• Set the class index of the training file, ie what we are looking to predict, in this case it’s Darcey’s score.
  • Define a Multilayer Perceptron and set it’s options.
  • Build the classifier with training data.

The nice thing with using Weka with Clojure is we do REPL driven design and do things one line at a time.

The wrapper library has a load-instances function and takes the file location as a URL.

darceyneuralnetwork.core> (wio/load-instances :arff "file:///Users/jasonbell/work/dataissexy/darceyneuralnetwork/resources/strictlydata.arff")
#object[weka.core.Instances 0x2a5c3f7 "@relation strictlycd\n\n@attribute craig numeric\n@attribute len numeric\n@attribute bruno numeric\n@attribute darcey numeric\n\n@data\n2,5,5,5\n5,6,4,5\n3,5,4,4\n4,6,6,7\n6,6,7,6\n7,7,7,7\n6,7,7,6\n3,5,4,5\n5,6,5,5\n8,7,7,8\n5,7,5,5\n3,5,5,5\n6,6,7,8\n4,4,5,5\n6,6,6,6\n7,7,7,6\n6,6,6,6\n3,5,5,6\n6,7,7,6\n2,4,4,5\n7,8,8,7\n8,8,8,8\n5,5,5,5\n6,5,5,6\n7,6,7,6\n3,5,5,5\n7,6,6,6\n5,6,6,6\n4,7,6,5\n3,6,4,6\n3,5,4,6\n4,5,4,4\n7,7,8,7\n8,8,8,8\n7,6,6,7\n6,6,6,7\n7

Okay, with that working I’m going to add it to my code.

(defn load-instance-data [file-url]
 (woi/load-instances :arff file-url))

Note the load-instances function expects a URL so make sure you filename does begin with “file:///” otherwise it will throw an exception.

With training instances dealt with in one line of code (gotta love Clojure, it would take three in Java) we can now look at the classifier itself. So the decision is to use a Neural Network, in this instances a Multilayer Perceptron. In Java it’s a doddle, in Clojure even more so:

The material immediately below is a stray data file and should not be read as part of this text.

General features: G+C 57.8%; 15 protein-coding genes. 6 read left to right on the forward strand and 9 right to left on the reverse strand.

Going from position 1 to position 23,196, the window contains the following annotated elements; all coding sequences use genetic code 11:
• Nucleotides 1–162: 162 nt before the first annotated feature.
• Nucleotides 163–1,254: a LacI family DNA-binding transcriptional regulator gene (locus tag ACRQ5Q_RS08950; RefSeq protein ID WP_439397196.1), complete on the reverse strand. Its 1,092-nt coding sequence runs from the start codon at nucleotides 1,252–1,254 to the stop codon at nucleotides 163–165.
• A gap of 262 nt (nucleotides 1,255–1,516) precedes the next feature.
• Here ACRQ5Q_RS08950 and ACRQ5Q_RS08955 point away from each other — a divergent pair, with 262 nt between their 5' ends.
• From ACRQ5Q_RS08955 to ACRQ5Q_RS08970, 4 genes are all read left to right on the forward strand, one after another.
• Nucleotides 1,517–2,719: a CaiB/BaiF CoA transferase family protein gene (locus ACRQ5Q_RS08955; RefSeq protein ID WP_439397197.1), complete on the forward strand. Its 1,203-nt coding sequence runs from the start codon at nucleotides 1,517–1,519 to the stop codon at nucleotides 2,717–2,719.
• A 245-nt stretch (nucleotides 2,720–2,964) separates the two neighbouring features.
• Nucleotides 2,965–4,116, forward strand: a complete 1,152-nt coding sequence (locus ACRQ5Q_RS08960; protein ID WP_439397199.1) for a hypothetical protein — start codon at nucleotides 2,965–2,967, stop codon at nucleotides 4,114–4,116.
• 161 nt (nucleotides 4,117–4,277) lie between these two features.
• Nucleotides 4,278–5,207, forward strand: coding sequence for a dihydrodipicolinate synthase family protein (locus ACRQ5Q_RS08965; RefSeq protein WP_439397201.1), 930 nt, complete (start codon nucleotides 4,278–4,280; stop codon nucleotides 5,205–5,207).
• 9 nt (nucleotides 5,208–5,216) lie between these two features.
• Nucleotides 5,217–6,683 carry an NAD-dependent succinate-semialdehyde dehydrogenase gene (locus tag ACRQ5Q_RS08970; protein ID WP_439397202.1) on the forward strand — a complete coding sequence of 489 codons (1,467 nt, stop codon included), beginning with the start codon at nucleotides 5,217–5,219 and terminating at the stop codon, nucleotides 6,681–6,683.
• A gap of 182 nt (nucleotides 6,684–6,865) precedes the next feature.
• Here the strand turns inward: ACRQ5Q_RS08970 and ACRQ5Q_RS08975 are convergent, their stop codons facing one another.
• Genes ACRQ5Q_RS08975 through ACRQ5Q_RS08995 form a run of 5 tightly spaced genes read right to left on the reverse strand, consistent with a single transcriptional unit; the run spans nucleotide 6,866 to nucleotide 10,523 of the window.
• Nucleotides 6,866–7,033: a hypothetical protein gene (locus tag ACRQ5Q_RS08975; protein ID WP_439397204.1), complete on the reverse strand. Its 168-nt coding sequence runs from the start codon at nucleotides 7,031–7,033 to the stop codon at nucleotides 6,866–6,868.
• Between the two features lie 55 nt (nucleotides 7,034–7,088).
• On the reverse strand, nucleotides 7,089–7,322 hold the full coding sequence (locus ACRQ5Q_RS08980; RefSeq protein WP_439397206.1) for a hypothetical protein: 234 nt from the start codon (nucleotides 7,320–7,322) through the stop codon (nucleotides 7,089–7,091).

darceyneuralnetwork.core> (classifier/make-classifier :neural-network :multilayer-perceptron)
#object[weka.classifiers.functions.MultilayerPerceptron 0x77bf80a0 ""]

It doesn’t actually do anything yet but there’s a classifier ready and waiting. We have to define which class (Craig, Len, Bruno or Darcey) we wish to classify, so Darcey is number 3. Weka needs to know what you are trying to classify otherwise it will throw an exception.

(data/dataset-set-class instances 3)

Now we can train the model.

darceyneuralnetwork.core> (classifier/classifier-train ann ds)
#object[weka.classifiers.functions.MultilayerPerceptron 0x1b800b32 "Linear Node 0\n Inputs Weights\n Threshold -0.005224665277369991\n Node 1 1.161165780729305\n Node 2 -1.0681086084010063\nSigmoid Node 1\n Inputs Weights\n Threshold -2.5314445242321613\n Attrib craig 1.3343684436571155\n Attrib len 1.290973083908637\n Attrib bruno 1.1941270206738404\nSigmoid Node 2\n Inputs Weights\n Threshold -1.508477761092395\n Attrib craig -0.73817374973773\n Attrib len -0.7490868020959697\n Attrib bruno -1.3714589018840246\nClass \n Input\n Node 0\n"]

The output is showing the input node weights. All looks good. We have a neural network that can predict Darcey’s score based on the other three judges scores.